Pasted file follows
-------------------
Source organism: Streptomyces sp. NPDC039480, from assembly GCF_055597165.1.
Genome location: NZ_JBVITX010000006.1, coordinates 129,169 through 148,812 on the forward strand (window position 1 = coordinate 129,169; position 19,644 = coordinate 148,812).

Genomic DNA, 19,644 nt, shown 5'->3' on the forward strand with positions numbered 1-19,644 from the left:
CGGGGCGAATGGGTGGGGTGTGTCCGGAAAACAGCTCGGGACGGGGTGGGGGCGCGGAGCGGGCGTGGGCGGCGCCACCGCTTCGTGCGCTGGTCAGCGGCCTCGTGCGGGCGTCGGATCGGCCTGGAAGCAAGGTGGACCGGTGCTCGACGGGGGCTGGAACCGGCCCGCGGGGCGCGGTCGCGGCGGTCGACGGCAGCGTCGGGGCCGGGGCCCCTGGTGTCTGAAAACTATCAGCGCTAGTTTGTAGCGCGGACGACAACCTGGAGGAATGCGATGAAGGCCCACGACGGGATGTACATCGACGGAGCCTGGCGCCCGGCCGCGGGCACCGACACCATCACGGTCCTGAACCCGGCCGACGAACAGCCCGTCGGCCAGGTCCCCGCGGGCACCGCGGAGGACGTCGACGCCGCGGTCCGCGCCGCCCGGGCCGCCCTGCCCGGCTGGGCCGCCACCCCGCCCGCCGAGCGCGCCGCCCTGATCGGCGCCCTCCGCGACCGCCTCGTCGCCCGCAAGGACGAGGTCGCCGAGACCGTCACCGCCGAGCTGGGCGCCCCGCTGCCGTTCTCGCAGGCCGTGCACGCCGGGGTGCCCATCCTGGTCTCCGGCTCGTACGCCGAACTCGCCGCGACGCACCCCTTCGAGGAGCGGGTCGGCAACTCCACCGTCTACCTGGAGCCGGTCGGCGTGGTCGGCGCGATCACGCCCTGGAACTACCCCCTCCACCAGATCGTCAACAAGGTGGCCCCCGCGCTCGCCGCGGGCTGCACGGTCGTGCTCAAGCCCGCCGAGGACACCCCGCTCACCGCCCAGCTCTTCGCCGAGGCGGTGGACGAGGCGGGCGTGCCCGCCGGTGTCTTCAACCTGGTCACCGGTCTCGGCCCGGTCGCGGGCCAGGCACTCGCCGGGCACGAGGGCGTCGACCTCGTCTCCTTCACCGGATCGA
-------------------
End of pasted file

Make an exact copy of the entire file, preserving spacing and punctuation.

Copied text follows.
Source organism: Streptomyces sp. NPDC039480, from assembly GCF_055597165.1.
Genome location: NZ_JBVITX010000006.1, coordinates 129,169 through 148,812 on the forward strand (window position 1 = coordinate 129,169; position 19,644 = coordinate 148,812).

Genomic DNA, 19,644 nt, shown 5'->3' on the forward strand with positions numbered 1-19,644 from the left:
CGGGGCGAATGGGTGGGGTGTGTCCGGAAAACAGCTCGGGACGGGGTGGGGGCGCGGAGCGGGCGTGGGCGGCGCCACCGCTTCGTGCGCTGGTCAGCGGCCTCGTGCGGGCGTCGGATCGGCCTGGAAGCAAGGTGGACCGGTGCTCGACGGGGGCTGGAACCGGCCCGCGGGGCGCGGTCGCGGCGGTCGACGGCAGCGTCGGGGCCGGGGCCCCTGGTGTCTGAAAACTATCAGCGCTAGTTTGTAGCGCGGACGACAACCTGGAGGAATGCGATGAAGGCCCACGACGGGATGTACATCGACGGAGCCTGGCGCCCGGCCGCGGGCACCGACACCATCACGGTCCTGAACCCGGCCGACGAACAGCCCGTCGGCCAGGTCCCCGCGGGCACCGCGGAGGACGTCGACGCCGCGGTCCGCGCCGCCCGGGCCGCCCTGCCCGGCTGGGCCGCCACCCCGCCCGCCGAGCGCGCCGCCCTGATCGGCGCCCTCCGCGACCGCCTCGTCGCCCGCAAGGACGAGGTCGCCGAGACCGTCACCGCCGAGCTGGGCGCCCCGCTGCCGTTCTCGCAGGCCGTGCACGCCGGGGTGCCCATCCTGGTCTCCGGCTCGTACGCCGAACTCGCCGCGACGCACCCCTTCGAGGAGCGGGTCGGCAACTCCACCGTCTACCTGGAGCCGGTCGGCGTGGTCGGCGCGATCACGCCCTGGAACTACCCCCTCCACCAGATCGTCAACAAGGTGGCCCCCGCGCTCGCCGCGGGCTGCACGGTCGTGCTCAAGCCCGCCGAGGACACCCCGCTCACCGCCCAGCTCTTCGCCGAGGCGGTGGACGAGGCGGGCGTGCCCGCCGGTGTCTTCAACCTGGTCACCGGTCTCGGCCCGGTCGCGGGCCAGGCACTCGCCGGGCACGAGGGCGTCGACCTCGTCTCCTTCACCGGATCGA